Ratatouille 

With the rich, generous Ratatouille, writer-director Brad Bird (The Incredibles, Iron Giant) establishes himself as the first CGI auteur. His subject is talent — both how it is expressed and how it often sets individuals at odds with the rest of society. Bird's new film explores these tensions through Remy (Patton Oswalt), a French rat with a hypersensitive nose and a gourmet's soul. Remy is forever searching for the perfect mealtime morsel, and he's constantly slapping rotten bits of trash out of his fellow rats' jaws. Consequently, his fellow rats think he's a pretentious fool. After Remy is separated from his colony, he finds his way into a Parisian restaurant kitchen, where he ascends the culinary heights by literally manipulating the body of a gangly, talentless garbage boy (Lou Romano).

For adults, Ratatouille's snazzy slapstick set-pieces may be less striking than the film's meticulously layered deep-focus backgrounds. During the occasional respites from the action, adults may find themselves not looking at the screen as much as looking into it, marveling at the hyper-real wood, paper, water, and cobblestone.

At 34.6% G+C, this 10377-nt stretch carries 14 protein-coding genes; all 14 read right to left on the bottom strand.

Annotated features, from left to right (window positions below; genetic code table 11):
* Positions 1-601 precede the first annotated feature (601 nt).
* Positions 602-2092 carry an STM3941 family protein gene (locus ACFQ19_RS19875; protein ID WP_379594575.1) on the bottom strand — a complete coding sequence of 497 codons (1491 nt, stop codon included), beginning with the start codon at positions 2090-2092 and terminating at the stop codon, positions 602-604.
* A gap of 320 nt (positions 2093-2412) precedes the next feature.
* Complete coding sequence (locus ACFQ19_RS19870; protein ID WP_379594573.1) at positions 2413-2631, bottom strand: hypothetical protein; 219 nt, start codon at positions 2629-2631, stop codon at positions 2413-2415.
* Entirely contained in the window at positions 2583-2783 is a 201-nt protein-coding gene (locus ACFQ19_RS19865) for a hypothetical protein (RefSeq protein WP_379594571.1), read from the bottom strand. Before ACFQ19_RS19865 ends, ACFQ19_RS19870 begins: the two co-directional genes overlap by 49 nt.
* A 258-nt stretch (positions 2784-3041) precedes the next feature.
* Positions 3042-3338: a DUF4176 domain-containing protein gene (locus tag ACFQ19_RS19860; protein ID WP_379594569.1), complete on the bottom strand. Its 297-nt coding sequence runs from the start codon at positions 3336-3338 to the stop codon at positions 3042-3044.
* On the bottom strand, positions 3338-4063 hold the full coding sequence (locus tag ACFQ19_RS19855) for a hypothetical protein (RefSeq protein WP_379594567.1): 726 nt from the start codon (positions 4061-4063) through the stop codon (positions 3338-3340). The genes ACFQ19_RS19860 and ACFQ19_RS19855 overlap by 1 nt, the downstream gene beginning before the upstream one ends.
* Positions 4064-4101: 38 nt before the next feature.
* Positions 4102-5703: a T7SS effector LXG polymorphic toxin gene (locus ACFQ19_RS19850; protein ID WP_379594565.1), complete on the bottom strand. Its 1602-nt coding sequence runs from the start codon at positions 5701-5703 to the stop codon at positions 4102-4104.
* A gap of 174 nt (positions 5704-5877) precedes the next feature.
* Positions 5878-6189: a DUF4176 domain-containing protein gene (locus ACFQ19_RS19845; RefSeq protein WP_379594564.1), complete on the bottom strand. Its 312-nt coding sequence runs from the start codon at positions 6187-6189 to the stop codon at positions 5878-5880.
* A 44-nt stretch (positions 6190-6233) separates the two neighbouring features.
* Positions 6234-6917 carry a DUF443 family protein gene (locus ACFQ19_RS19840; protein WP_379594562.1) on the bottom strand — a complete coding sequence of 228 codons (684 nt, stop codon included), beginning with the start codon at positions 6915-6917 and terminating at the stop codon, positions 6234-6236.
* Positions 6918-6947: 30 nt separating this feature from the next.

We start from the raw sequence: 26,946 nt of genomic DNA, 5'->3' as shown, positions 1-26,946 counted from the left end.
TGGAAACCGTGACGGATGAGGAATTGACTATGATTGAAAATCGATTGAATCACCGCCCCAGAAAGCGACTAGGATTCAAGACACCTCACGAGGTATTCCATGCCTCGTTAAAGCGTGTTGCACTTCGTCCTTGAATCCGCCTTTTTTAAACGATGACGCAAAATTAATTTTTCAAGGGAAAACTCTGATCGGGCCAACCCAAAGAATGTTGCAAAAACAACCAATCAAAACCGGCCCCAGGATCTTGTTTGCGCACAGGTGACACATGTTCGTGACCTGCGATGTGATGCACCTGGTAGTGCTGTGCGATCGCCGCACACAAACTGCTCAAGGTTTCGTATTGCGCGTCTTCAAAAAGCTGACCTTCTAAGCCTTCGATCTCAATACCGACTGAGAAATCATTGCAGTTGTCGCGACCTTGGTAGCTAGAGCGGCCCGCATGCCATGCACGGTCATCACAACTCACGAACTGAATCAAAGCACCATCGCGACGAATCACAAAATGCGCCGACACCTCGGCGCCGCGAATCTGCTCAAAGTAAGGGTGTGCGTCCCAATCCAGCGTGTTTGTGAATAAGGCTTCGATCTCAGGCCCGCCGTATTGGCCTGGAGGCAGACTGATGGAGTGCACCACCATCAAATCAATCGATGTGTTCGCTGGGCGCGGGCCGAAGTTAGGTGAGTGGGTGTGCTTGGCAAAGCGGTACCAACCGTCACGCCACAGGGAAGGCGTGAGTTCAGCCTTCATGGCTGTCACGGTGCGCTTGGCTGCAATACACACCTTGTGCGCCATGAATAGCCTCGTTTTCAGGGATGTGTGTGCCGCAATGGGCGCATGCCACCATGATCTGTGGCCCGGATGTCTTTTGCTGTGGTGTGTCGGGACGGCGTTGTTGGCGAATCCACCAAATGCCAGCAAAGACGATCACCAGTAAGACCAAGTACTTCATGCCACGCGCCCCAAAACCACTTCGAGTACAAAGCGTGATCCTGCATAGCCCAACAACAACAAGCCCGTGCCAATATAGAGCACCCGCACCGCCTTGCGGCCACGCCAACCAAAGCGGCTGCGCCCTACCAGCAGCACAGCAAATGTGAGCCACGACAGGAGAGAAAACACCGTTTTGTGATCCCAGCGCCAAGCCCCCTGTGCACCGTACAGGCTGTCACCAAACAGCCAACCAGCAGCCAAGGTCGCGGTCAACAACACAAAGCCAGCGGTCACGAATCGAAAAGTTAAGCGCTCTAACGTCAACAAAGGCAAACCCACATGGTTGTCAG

Along with Oswalt, two actors stand out from the rest of the strong and committed cast (a consistent Pixar virtue). As a no-nonsense female cook in an all-male kitchen, Janeane Garofalo tempers her usual comic abrasiveness with sweetness and creates her most appealing performance. And Peter O'Toole is storybook wicked as a gaunt, continental ghoul who resides in a coffin-shaped chamber. Naturally, he's a food critic. Not so naturally, he's also the star of a funny, blade-like flashback that pares away his pretensions and restores his humanity.

Now playing, multiple locations

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